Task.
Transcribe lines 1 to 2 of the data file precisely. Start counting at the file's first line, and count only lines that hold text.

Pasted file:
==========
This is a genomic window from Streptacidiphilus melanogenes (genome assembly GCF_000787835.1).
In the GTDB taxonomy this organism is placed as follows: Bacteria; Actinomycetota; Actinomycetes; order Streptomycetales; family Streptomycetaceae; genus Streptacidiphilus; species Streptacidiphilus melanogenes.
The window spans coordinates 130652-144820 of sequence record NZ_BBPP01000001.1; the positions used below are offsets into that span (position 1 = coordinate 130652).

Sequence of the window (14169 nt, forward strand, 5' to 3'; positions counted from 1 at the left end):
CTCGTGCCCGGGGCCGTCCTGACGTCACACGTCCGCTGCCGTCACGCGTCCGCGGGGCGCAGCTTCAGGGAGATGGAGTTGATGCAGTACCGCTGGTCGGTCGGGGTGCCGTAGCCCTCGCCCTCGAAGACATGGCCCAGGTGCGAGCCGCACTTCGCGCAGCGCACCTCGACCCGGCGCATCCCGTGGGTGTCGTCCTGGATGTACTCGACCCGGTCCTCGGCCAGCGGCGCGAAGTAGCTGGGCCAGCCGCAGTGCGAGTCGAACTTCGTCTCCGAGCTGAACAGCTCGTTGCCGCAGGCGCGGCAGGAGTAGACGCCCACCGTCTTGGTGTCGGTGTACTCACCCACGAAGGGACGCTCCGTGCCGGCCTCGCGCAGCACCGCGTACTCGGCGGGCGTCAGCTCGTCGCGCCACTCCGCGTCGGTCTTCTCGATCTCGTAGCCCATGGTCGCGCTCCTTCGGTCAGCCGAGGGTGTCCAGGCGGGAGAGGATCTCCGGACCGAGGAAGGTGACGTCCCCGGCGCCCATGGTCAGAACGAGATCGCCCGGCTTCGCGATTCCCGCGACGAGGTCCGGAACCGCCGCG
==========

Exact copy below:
This is a genomic window from Streptacidiphilus melanogenes (genome assembly GCF_000787835.1).
In the GTDB taxonomy this organism is placed as follows: Bacteria; Actinomycetota; Actinomycetes; order Streptomycetales; family Streptomycetaceae; genus Streptacidiphilus; species Streptacidiphilus melanogenes.